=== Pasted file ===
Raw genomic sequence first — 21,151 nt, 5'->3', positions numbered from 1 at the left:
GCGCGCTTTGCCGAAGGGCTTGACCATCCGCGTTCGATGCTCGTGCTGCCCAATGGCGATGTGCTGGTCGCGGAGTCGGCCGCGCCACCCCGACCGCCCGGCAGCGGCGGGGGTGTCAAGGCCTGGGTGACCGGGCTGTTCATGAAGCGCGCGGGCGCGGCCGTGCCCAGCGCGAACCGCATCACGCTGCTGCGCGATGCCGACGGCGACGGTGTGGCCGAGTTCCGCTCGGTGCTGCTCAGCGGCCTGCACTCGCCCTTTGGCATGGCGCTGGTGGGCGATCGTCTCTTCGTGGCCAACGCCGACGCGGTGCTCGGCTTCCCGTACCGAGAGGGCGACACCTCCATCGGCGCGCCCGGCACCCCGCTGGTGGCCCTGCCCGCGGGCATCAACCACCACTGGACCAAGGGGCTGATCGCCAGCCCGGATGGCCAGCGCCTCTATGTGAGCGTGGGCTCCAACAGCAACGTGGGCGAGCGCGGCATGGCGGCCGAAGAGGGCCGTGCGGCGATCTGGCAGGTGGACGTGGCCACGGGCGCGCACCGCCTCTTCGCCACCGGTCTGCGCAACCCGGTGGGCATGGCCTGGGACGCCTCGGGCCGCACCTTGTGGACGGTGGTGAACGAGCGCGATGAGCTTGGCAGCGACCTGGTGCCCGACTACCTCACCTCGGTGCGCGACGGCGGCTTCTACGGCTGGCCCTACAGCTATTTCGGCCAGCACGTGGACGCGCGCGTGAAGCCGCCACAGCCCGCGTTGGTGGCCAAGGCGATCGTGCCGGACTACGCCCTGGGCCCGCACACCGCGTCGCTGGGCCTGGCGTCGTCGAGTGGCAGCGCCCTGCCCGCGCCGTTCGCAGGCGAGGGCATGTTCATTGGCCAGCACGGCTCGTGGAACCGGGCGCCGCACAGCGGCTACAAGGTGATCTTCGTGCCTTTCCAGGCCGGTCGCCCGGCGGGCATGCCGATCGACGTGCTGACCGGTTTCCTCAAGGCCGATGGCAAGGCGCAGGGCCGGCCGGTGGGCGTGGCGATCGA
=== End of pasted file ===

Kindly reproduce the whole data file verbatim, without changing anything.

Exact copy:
Raw genomic sequence first — 21,151 nt, 5'->3', positions numbered from 1 at the left:
GCGCGCTTTGCCGAAGGGCTTGACCATCCGCGTTCGATGCTCGTGCTGCCCAATGGCGATGTGCTGGTCGCGGAGTCGGCCGCGCCACCCCGACCGCCCGGCAGCGGCGGGGGTGTCAAGGCCTGGGTGACCGGGCTGTTCATGAAGCGCGCGGGCGCGGCCGTGCCCAGCGCGAACCGCATCACGCTGCTGCGCGATGCCGACGGCGACGGTGTGGCCGAGTTCCGCTCGGTGCTGCTCAGCGGCCTGCACTCGCCCTTTGGCATGGCGCTGGTGGGCGATCGTCTCTTCGTGGCCAACGCCGACGCGGTGCTCGGCTTCCCGTACCGAGAGGGCGACACCTCCATCGGCGCGCCCGGCACCCCGCTGGTGGCCCTGCCCGCGGGCATCAACCACCACTGGACCAAGGGGCTGATCGCCAGCCCGGATGGCCAGCGCCTCTATGTGAGCGTGGGCTCCAACAGCAACGTGGGCGAGCGCGGCATGGCGGCCGAAGAGGGCCGTGCGGCGATCTGGCAGGTGGACGTGGCCACGGGCGCGCACCGCCTCTTCGCCACCGGTCTGCGCAACCCGGTGGGCATGGCCTGGGACGCCTCGGGCCGCACCTTGTGGACGGTGGTGAACGAGCGCGATGAGCTTGGCAGCGACCTGGTGCCCGACTACCTCACCTCGGTGCGCGACGGCGGCTTCTACGGCTGGCCCTACAGCTATTTCGGCCAGCACGTGGACGCGCGCGTGAAGCCGCCACAGCCCGCGTTGGTGGCCAAGGCGATCGTGCCGGACTACGCCCTGGGCCCGCACACCGCGTCGCTGGGCCTGGCGTCGTCGAGTGGCAGCGCCCTGCCCGCGCCGTTCGCAGGCGAGGGCATGTTCATTGGCCAGCACGGCTCGTGGAACCGGGCGCCGCACAGCGGCTACAAGGTGATCTTCGTGCCTTTCCAGGCCGGTCGCCCGGCGGGCATGCCGATCGACGTGCTGACCGGTTTCCTCAAGGCCGATGGCAAGGCGCAGGGCCGGCCGGTGGGCGTGGCGATCGA